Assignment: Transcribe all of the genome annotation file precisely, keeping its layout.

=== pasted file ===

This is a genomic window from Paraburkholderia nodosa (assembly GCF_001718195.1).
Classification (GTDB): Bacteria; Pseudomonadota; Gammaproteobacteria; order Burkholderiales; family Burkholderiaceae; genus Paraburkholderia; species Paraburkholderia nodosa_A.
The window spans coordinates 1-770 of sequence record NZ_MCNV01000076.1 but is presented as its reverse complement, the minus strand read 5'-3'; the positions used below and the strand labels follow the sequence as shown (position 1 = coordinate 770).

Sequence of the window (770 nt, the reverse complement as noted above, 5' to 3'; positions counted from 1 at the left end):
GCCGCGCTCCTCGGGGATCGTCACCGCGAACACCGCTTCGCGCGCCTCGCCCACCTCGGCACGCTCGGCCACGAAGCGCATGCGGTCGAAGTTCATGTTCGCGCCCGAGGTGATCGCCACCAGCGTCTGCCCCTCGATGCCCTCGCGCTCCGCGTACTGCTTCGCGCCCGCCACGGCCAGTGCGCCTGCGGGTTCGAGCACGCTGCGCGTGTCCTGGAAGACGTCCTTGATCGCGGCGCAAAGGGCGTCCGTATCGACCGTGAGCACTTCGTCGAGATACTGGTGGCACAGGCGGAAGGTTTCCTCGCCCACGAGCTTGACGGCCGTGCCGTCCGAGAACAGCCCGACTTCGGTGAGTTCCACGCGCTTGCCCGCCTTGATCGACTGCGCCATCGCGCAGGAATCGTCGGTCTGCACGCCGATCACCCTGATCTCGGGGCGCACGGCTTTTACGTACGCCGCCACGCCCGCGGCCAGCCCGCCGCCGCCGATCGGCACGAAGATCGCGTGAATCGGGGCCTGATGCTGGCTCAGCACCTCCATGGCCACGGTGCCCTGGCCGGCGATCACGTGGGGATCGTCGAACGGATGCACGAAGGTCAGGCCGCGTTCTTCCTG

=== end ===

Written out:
This is a genomic window from Paraburkholderia nodosa (assembly GCF_001718195.1).
Classification (GTDB): Bacteria; Pseudomonadota; Gammaproteobacteria; order Burkholderiales; family Burkholderiaceae; genus Paraburkholderia; species Paraburkholderia nodosa_A.
The window spans coordinates 1-770 of sequence record NZ_MCNV01000076.1 but is presented as its reverse complement, the minus strand read 5'-3'; the positions used below and the strand labels follow the sequence as shown (position 1 = coordinate 770).

Sequence of the window (770 nt, the reverse complement as noted above, 5' to 3'; positions counted from 1 at the left end):
GCCGCGCTCCTCGGGGATCGTCACCGCGAACACCGCTTCGCGCGCCTCGCCCACCTCGGCACGCTCGGCCACGAAGCGCATGCGGTCGAAGTTCATGTTCGCGCCCGAGGTGATCGCCACCAGCGTCTGCCCCTCGATGCCCTCGCGCTCCGCGTACTGCTTCGCGCCCGCCACGGCCAGTGCGCCTGCGGGTTCGAGCACGCTGCGCGTGTCCTGGAAGACGTCCTTGATCGCGGCGCAAAGGGCGTCCGTATCGACCGTGAGCACTTCGTCGAGATACTGGTGGCACAGGCGGAAGGTTTCCTCGCCCACGAGCTTGACGGCCGTGCCGTCCGAGAACAGCCCGACTTCGGTGAGTTCCACGCGCTTGCCCGCCTTGATCGACTGCGCCATCGCGCAGGAATCGTCGGTCTGCACGCCGATCACCCTGATCTCGGGGCGCACGGCTTTTACGTACGCCGCCACGCCCGCGGCCAGCCCGCCGCCGCCGATCGGCACGAAGATCGCGTGAATCGGGGCCTGATGCTGGCTCAGCACCTCCATGGCCACGGTGCCCTGGCCGGCGATCACGTGGGGATCGTCGAACGGATGCACGAAGGTCAGGCCGCGTTCTTCCTG